Do you have a writing routine?
Perhaps a quasi-routine… I get up, after an inspiring and/or angst-ridden sleep, have a nutritious breakfast with my wife, Brenda Whiteway, a visual artist whose presence always prepares me for a day for scribbling, and attempt to do battle with mortality, confidence, and the quest for sense and purpose in my writerly existence. Somewhere in that quasi-routine will be a long walk, in which my mind engages with the world around and my imagination and whatever I may be working on that day, poetry, fiction, or plays, sometimes all three during the course of a productive day, but alas, the synapses, neurons, and psyche aren’t always cooperative. At the very least, nearly every day I attempt to submit poems, stories, or plays somewhere in the literary galaxy, which is part of my creative process and quasi-routine. And usually, to wind down after a day of attempting to be creative and productive, in writing or in painting, Brenda and I watch either a film or episodes from a series on DVD taken out from our local library.
How do you go about editing/reviewing a poem?
I print out poems I have been working on, and annotate the text with different colour pens, and then record those poems and listen to them as I do further editing. Once the text and the reading of the text seem not to disappoint me too painfully, then I hurl the edited poems into the far-off poetry galaxy, in an effort to find out if any one else might be interested, such as the editors at The Blue Nib.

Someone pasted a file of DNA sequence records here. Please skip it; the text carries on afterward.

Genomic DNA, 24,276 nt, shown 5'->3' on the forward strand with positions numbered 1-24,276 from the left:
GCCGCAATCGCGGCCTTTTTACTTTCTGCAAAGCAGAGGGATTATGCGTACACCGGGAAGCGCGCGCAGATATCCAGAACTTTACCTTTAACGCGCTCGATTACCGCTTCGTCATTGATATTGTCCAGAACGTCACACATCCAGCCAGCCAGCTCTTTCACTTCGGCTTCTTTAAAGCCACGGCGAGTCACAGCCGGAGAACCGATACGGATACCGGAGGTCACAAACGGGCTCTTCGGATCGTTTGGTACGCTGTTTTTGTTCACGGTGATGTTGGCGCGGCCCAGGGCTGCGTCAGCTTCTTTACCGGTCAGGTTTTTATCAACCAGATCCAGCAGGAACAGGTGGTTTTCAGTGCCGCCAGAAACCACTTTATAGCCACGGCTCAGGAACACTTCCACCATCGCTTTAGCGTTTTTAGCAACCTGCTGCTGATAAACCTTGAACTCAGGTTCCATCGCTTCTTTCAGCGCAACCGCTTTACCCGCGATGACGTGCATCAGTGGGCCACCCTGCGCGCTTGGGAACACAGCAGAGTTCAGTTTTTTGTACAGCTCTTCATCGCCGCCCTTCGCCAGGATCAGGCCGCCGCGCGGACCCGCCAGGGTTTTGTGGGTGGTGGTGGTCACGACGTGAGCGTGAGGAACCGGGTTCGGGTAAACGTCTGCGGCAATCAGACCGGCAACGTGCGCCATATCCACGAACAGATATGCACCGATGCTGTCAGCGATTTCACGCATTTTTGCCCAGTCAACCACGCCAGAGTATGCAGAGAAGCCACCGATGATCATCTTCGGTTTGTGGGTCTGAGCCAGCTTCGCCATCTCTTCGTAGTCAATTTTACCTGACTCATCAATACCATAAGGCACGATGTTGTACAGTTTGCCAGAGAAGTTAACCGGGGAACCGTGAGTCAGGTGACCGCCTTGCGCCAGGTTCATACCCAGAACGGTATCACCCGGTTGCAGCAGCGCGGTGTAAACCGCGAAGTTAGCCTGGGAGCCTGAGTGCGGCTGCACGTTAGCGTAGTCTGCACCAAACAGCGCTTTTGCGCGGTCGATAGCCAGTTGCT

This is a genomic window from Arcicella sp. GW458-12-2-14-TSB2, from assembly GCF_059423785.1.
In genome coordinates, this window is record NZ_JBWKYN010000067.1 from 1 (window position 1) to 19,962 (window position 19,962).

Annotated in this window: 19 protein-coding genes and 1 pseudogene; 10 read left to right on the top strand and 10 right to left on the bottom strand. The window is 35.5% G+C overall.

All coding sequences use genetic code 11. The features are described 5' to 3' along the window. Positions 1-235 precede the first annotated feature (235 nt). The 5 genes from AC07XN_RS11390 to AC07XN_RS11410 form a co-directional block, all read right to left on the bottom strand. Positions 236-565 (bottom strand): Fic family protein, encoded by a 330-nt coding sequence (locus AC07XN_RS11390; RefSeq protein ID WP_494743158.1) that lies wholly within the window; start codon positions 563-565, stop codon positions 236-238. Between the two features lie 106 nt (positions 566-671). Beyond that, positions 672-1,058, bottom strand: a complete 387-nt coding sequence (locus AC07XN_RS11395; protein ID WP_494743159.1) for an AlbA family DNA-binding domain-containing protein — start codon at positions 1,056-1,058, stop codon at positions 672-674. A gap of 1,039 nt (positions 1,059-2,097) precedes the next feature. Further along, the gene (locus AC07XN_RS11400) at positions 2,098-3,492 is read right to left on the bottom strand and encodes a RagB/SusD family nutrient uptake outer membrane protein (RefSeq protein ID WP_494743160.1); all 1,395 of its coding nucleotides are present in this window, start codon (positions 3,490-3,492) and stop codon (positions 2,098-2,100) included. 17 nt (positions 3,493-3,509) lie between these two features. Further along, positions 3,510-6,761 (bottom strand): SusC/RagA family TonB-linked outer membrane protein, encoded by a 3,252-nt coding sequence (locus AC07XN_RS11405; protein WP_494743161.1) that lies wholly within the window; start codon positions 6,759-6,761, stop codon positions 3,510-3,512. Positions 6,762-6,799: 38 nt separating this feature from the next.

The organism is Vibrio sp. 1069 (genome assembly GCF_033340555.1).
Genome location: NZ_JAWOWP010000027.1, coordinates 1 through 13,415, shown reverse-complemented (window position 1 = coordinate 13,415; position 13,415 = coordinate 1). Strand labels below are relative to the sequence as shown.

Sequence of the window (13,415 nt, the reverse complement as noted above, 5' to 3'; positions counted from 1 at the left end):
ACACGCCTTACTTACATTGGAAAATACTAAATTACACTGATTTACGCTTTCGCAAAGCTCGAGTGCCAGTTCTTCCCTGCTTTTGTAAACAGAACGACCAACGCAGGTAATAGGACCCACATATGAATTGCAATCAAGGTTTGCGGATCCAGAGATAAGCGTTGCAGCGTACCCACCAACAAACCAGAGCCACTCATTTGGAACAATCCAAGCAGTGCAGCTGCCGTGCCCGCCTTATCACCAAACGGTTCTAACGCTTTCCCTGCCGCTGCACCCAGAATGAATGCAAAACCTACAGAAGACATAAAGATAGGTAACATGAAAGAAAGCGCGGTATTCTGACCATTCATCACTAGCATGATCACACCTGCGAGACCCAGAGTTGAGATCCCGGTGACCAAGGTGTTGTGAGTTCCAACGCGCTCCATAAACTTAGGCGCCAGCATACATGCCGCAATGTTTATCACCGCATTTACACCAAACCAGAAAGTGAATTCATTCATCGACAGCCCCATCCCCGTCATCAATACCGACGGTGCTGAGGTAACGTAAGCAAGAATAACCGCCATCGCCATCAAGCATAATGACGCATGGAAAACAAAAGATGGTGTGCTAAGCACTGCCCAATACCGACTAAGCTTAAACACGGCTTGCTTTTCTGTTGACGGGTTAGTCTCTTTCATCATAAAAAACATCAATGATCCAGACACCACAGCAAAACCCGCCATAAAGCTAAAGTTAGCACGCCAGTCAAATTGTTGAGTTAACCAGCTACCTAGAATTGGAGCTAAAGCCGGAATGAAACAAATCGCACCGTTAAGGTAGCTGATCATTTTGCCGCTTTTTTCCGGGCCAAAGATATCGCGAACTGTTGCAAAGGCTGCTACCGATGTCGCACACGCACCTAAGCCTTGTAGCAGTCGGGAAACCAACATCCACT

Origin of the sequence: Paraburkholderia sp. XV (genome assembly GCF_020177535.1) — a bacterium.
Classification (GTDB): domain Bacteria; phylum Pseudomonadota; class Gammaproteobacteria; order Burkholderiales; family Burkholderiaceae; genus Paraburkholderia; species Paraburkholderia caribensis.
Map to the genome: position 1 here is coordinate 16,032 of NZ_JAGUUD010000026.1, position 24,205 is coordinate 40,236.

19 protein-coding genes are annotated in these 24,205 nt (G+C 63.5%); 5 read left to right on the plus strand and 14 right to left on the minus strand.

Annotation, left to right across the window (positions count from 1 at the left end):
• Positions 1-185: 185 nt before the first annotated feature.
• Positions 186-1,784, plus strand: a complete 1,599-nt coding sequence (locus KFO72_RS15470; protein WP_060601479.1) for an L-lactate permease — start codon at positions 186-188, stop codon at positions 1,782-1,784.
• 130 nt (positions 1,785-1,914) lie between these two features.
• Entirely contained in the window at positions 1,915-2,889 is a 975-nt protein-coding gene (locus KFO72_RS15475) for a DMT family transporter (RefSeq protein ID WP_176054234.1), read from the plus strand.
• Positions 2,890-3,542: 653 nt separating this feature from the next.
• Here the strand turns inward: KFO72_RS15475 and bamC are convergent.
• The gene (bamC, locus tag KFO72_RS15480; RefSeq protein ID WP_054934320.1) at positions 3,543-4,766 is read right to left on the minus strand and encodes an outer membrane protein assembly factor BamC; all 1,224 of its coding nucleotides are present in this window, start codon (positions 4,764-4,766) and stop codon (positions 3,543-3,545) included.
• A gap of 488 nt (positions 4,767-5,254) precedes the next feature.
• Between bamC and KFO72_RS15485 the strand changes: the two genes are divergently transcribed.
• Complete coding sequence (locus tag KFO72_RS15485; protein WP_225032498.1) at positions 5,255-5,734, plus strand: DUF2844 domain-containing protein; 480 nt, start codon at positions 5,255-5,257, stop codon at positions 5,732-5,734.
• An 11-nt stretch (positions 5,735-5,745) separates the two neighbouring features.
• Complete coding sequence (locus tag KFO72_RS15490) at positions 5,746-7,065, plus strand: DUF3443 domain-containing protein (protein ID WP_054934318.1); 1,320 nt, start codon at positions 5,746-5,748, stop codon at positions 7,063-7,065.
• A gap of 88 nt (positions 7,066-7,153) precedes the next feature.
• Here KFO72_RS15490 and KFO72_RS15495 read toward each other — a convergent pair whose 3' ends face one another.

What poets have influenced you?
A response to this question depends on my mood, how well my writing has been going lately, and whether I had an aforementioned inspiring and/or angst-ridden sleep. So, today’s response: Sylvia Plath, Dylan Thomas, Margaret Atwood, Irving Layton, Leonard Cohen.
What projects are you working on right now?
As usual, I am working on poetry, short stories, and plays, but as far as a full-length poetry manuscript, I am putting together a collection of speculative poetry, tentatively titled As You Continue to Wait, which in its current form will include the five poems of mine that appear in The Blue Nib. (In addition, I have two poetry collections, one accepted for later this year and another for 2021, both of which I will in due course be preparing for future publication.)
What are you currently reading?